Follow-ups and the progression of rheumatoid arthritis
Published Jun 19, 2019 • Updated Jun 25, 2019 • By Louise Bollecker
Rheumatoid arthritis is a disease that progresses with flare-ups in unpredictable ways. Gradually, if the disease is not treated, it often will affect other joints. This is why it is essential to monitor the progression of the disease in order to control or reduce complications. Follow our explanatory guide.
The first year after the diagnosis of the disease, a monthly assessment (at each consultation) is carried out. When the disease is controlled (remission or low activity) the assessment takes place every 3 months.
Assessing disease progression: the DAS score
DAS - the measurement of disease activity
Disease activity is assessed according to certain clinical and biological parameters. These parameters allow the calculation of the DAS 28 score. DAS stands for Disease Activity Score. 28 refers to the joints that are examined in the assessment.
It is an index of rheumatoid arthritis activity that combines several aspects of the disease into a single data set, expressed as a number.
How to calculate the DAS score
The results of the four values below are placed into a mathematical forumla that calculates the overal disease activity score.
1. Swollen Joints
The number of swollen joints (NAG) out of the 28.
2. Tender Joints
The number of tender/painful joints (NAD) out of the 28
3. Patient Global Assessment
The patient assesses his/her global health status.
Using a visual analogue scale from 0 to 10, the patient makes the assessment. 0 = best health / no manifestation of the disease; 10 = worst health / maximum severity of the disease the the patient can imagine.
4. Measure Inflammation: ESR or CRP value
When the body detects substances that seem foreign to it, it sets up a defense strategy to recognize, destroy and eliminate them: this is an inflammatory reaction. The causes of inflammation are multiple: they can be of external origin (bacteria, viruses, skin lesions, etc.) or internal (autoimmune diseases, such as rheumatoid arthritis, cancers...).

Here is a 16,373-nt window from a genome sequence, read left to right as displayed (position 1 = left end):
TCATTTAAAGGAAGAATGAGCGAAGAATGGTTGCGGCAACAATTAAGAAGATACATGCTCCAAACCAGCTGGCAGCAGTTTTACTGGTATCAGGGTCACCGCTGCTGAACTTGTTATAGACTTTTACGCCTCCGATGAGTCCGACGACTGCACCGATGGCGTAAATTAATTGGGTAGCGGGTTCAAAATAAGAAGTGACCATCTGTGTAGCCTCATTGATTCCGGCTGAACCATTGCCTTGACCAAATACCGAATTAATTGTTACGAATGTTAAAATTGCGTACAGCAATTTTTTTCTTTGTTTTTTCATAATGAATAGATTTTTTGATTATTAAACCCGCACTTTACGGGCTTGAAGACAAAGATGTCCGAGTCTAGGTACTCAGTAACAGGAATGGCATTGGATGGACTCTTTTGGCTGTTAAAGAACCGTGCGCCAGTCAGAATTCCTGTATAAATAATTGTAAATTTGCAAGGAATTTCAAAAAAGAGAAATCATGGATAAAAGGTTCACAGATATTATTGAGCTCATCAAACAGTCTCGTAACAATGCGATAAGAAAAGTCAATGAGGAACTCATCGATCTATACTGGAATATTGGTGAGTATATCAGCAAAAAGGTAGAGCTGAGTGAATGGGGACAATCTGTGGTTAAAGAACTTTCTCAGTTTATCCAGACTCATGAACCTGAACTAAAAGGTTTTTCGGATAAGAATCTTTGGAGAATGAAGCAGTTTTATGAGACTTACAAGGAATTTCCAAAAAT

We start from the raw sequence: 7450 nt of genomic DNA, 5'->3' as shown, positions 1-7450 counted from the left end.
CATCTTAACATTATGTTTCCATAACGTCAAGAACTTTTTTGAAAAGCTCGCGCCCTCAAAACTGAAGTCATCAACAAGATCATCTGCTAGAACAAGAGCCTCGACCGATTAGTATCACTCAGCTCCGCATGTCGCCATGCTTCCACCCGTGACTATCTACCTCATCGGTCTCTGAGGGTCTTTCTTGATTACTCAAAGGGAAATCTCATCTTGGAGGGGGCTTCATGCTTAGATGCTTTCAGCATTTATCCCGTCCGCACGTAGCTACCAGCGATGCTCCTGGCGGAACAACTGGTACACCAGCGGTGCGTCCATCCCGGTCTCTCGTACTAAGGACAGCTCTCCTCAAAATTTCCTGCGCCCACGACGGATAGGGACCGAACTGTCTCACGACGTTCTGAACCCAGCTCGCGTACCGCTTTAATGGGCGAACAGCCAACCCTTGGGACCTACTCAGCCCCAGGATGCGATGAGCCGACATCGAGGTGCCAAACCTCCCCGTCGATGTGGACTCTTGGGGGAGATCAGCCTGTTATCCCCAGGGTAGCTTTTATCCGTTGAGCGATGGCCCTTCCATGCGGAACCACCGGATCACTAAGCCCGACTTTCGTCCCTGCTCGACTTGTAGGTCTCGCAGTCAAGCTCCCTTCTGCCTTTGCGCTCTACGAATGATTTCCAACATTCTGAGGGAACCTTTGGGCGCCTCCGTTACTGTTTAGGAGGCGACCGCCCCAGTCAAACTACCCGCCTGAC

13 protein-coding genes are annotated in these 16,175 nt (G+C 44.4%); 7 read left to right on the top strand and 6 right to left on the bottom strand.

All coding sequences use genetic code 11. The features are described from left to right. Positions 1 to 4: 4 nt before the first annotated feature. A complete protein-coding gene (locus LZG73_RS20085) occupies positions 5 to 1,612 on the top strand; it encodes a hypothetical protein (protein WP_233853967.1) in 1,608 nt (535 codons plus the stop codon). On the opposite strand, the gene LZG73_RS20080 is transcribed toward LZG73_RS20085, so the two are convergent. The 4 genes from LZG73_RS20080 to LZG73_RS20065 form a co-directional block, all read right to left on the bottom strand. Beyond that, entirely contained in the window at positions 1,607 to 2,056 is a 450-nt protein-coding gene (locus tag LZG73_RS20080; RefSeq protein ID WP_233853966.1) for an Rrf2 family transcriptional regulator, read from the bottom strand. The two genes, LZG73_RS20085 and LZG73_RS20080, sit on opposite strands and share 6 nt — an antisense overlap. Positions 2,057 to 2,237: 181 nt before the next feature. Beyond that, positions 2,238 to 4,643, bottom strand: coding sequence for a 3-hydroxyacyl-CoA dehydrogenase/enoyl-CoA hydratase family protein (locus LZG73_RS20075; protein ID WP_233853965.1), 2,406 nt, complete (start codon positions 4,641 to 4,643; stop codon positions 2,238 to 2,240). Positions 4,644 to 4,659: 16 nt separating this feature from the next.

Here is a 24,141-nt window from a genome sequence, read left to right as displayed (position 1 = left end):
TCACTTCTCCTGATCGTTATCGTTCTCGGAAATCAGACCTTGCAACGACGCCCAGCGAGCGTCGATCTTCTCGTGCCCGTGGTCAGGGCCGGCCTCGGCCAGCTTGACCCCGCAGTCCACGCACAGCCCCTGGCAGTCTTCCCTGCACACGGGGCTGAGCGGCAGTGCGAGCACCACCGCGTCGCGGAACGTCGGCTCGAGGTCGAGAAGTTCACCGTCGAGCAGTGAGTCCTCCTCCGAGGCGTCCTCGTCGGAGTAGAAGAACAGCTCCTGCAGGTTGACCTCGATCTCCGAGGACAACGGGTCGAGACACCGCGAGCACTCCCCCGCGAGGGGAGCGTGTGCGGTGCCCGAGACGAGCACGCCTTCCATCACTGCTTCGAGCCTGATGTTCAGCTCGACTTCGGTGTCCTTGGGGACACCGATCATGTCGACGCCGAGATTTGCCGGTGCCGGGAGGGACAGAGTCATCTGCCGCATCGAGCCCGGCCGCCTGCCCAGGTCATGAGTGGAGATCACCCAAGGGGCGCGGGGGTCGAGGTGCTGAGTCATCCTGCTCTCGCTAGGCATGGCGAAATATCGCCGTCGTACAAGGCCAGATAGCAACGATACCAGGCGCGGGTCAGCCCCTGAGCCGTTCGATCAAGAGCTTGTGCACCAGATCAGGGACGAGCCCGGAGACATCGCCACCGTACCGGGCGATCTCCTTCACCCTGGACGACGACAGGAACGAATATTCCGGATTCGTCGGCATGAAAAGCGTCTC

- C-Reactive Protein (CRP) is an inflammatory protein, synthesized by the liver, which increases its blood concentration within a few hours during an inflammatory reaction. CRP plays an important role in mobilizing and activating the immune defenses (white blood cells) and stimulating the destruction process of cells considered as foreign (phagocytosis). The higher the CRP value, the more important the inflammatory response.
- Erythrocyte Sedimentation Rate (ESR) is a type of blood test that can help determine the presence of inflammation by measuring how rapidly erythrocytes (red blood cells) settle at the bottom of a test tube containing a blood sample. A medical provider determines the distance erythrocyes fall within a given time (usually one hour). In the presence of inflammation, abnormal proteins (including fibrinogen) are increased, leading to the formation of red blood cell clusters, and thus, causing the erythrocytes to fall to the bottom of the tube quicker.
The higher the value of the sedimentation rate (how quick the erythrocytes fall to the bottom of the tube), the more inflammation present in the body.
Monitor treatment reactions
Follow-up examinations measure the response to treatment (i.e. its efficacy) and also the tolerance of the prescribed treatment, in accordance with the summaries of the product characteristics and the patient's clinical context (including other pathologies of the patient).
Prevent possible complications
The monitoring of rheumatoid arthritis also involves looking for extra-articular symptoms of the disease. These symptoms may be caused by the progression of the disease. These symptoms include tenosynovitis, rheumatoid nodules, vasculitis, dry syndrome, or Raynaud's disease.
The radiological progression of the disease
The imaging assessment will allow us to look for signs of erosion or joint stifness, which are characteristic signs of rheumatoid arthritis. X-rays will be taken of all symptomatic joints. At the very beginning of the disease, x-rays will be normal.
Thereafter, when the signs appear, these radiological examinations will have a double benefit: they will confirm the diagnosis and serve as a basis for comparison with subsequent radiological examinations; therefore, the progression of the disease will be better monitored. Ultrasound or MRI can also be used as part of an imaging assessment.
As part of the follow-up with the progression of rheumatoid arthritis, medical imaging is often carried out every 6 months during the first year and then often at least once a year during years 2 to 5. Radiological examinations are then spaced apart once the disease is more stable.
Do you have any questions about rheumatoid arthritis follow-ups?
How did your doctor explain its progression? The examinations and follow-ups?
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